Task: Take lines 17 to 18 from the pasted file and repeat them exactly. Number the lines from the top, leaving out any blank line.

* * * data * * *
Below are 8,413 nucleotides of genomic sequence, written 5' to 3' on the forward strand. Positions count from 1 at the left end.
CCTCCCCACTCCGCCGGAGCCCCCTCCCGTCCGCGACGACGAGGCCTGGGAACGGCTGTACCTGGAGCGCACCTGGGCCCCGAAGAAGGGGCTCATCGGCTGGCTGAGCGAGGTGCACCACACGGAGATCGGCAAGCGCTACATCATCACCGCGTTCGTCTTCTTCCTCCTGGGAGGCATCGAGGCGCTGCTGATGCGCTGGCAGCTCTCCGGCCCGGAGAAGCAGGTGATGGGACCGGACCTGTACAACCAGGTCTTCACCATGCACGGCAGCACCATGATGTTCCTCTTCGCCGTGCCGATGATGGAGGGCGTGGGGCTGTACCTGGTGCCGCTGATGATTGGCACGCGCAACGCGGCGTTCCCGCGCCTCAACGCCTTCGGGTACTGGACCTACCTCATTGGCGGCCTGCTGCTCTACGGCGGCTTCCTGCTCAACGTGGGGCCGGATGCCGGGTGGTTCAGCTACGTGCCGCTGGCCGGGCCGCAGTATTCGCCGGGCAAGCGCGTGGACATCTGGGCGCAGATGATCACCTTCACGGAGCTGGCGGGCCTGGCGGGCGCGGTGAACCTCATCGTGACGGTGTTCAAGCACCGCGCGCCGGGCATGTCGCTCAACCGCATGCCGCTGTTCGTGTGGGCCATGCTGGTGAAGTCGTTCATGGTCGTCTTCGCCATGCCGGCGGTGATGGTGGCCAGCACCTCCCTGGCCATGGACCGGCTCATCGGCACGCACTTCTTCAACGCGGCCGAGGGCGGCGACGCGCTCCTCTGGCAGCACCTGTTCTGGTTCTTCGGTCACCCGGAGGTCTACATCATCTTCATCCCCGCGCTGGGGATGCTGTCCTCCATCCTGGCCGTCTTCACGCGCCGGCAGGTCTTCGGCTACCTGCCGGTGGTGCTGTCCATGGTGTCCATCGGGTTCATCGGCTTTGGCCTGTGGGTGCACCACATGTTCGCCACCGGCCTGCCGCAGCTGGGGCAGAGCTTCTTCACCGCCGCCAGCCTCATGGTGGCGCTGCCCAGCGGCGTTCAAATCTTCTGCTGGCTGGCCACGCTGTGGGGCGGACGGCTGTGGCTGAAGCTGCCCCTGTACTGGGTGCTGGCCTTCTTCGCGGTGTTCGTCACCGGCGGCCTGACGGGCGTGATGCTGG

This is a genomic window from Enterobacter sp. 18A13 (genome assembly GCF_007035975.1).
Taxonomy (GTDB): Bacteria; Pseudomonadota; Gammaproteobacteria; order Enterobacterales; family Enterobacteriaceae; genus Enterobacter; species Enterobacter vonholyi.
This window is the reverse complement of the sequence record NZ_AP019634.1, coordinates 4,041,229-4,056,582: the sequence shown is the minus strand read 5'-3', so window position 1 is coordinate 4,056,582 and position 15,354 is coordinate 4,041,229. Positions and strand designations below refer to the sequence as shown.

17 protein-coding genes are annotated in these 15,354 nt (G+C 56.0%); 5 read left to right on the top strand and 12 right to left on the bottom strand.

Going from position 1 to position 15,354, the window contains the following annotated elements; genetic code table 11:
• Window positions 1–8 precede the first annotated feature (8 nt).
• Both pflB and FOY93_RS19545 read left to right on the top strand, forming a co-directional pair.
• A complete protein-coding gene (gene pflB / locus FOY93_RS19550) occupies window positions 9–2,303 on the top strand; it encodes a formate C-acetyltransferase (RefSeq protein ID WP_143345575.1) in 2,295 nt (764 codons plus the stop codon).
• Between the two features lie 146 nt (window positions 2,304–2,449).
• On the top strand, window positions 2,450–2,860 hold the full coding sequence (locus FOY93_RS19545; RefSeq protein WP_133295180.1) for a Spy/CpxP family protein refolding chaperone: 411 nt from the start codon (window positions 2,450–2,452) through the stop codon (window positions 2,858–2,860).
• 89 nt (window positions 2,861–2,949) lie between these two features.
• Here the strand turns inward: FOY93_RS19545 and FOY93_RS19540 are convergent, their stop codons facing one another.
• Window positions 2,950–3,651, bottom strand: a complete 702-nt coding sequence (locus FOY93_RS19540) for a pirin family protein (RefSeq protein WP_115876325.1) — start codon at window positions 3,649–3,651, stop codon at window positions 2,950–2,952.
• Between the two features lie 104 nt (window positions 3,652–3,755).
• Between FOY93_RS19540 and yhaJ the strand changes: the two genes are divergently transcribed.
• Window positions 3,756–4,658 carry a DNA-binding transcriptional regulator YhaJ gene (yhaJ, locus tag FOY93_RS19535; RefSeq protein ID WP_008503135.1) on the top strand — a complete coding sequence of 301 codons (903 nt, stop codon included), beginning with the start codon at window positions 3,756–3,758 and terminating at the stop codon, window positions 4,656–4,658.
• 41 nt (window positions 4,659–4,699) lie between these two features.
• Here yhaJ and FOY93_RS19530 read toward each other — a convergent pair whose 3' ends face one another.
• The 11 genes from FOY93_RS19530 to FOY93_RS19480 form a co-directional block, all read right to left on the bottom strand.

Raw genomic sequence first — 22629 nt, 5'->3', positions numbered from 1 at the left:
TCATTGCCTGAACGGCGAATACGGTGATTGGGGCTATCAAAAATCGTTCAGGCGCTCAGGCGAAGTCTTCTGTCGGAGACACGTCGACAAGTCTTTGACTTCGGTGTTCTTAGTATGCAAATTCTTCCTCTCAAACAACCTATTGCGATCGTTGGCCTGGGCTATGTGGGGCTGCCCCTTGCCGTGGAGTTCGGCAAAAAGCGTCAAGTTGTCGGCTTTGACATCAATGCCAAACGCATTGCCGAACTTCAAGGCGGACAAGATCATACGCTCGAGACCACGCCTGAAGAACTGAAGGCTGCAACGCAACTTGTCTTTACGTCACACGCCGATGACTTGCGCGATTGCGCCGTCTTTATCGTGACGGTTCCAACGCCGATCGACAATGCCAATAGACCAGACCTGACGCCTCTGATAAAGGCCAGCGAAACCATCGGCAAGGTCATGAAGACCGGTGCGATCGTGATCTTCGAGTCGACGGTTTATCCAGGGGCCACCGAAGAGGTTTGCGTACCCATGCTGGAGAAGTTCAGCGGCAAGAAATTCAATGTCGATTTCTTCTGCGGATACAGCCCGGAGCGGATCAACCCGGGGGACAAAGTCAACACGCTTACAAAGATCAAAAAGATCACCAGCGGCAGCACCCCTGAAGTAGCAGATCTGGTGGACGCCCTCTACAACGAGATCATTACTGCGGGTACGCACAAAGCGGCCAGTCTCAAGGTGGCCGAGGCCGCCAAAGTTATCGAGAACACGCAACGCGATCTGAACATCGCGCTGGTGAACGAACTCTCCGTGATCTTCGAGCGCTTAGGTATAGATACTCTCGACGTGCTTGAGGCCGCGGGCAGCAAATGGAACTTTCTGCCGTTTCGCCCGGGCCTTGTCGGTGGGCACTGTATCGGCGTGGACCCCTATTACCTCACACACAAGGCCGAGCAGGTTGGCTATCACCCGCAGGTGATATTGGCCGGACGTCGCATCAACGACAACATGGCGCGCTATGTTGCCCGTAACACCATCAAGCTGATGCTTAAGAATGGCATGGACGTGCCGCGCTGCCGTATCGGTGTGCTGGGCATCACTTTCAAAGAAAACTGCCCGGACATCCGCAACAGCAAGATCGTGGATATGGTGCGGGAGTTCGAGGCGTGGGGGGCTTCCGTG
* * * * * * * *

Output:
• Between FOY93_RS19540 and yhaJ the strand changes: the two genes are divergently transcribed.
• Window positions 3,756–4,658 carry a DNA-binding transcriptional regulator YhaJ gene (yhaJ, locus tag FOY93_RS19535; RefSeq protein ID WP_008503135.1) on the top strand — a complete coding sequence of 301 codons (903 nt, stop codon included), beginning with the start codon at window positions 3,756–3,758 and terminating at the stop codon, window positions 4,656–4,658.